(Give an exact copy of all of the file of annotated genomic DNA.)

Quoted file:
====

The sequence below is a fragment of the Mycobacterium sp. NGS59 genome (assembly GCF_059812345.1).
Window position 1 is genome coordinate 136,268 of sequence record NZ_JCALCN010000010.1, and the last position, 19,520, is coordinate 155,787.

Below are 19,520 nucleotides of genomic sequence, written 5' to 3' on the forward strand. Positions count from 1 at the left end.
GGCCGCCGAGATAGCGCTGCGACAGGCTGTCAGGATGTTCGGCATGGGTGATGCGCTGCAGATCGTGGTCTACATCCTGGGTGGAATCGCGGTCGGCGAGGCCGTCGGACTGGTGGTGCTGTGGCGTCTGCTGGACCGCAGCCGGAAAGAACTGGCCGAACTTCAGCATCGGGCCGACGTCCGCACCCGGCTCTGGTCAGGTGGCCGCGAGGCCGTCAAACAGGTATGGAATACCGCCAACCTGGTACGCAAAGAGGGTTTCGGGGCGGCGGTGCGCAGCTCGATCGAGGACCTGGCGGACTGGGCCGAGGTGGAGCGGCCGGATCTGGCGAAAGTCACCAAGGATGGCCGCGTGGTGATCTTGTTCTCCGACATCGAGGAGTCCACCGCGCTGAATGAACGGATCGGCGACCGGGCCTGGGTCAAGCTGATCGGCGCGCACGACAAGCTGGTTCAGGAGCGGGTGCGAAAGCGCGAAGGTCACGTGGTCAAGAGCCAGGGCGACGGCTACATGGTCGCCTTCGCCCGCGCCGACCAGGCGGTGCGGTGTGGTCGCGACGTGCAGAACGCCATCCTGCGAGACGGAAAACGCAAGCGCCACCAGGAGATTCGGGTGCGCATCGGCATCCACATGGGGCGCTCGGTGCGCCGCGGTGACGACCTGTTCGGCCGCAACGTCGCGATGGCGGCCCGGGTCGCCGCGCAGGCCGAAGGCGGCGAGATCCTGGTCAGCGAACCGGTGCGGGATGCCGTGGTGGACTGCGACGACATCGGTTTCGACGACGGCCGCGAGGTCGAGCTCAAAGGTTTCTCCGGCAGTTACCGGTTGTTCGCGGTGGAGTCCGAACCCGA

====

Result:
The sequence below is a fragment of the Mycobacterium sp. NGS59 genome (assembly GCF_059812345.1).
Window position 1 is genome coordinate 136,268 of sequence record NZ_JCALCN010000010.1, and the last position, 19,520, is coordinate 155,787.

Below are 19,520 nucleotides of genomic sequence, written 5' to 3' on the forward strand. Positions count from 1 at the left end.
GGCCGCCGAGATAGCGCTGCGACAGGCTGTCAGGATGTTCGGCATGGGTGATGCGCTGCAGATCGTGGTCTACATCCTGGGTGGAATCGCGGTCGGCGAGGCCGTCGGACTGGTGGTGCTGTGGCGTCTGCTGGACCGCAGCCGGAAAGAACTGGCCGAACTTCAGCATCGGGCCGACGTCCGCACCCGGCTCTGGTCAGGTGGCCGCGAGGCCGTCAAACAGGTATGGAATACCGCCAACCTGGTACGCAAAGAGGGTTTCGGGGCGGCGGTGCGCAGCTCGATCGAGGACCTGGCGGACTGGGCCGAGGTGGAGCGGCCGGATCTGGCGAAAGTCACCAAGGATGGCCGCGTGGTGATCTTGTTCTCCGACATCGAGGAGTCCACCGCGCTGAATGAACGGATCGGCGACCGGGCCTGGGTCAAGCTGATCGGCGCGCACGACAAGCTGGTTCAGGAGCGGGTGCGAAAGCGCGAAGGTCACGTGGTCAAGAGCCAGGGCGACGGCTACATGGTCGCCTTCGCCCGCGCCGACCAGGCGGTGCGGTGTGGTCGCGACGTGCAGAACGCCATCCTGCGAGACGGAAAACGCAAGCGCCACCAGGAGATTCGGGTGCGCATCGGCATCCACATGGGGCGCTCGGTGCGCCGCGGTGACGACCTGTTCGGCCGCAACGTCGCGATGGCGGCCCGGGTCGCCGCGCAGGCCGAAGGCGGCGAGATCCTGGTCAGCGAACCGGTGCGGGATGCCGTGGTGGACTGCGACGACATCGGTTTCGACGACGGCCGCGAGGTCGAGCTCAAAGGTTTCTCCGGCAGTTACCGGTTGTTCGCGGTGGAGTCCGAACCCGA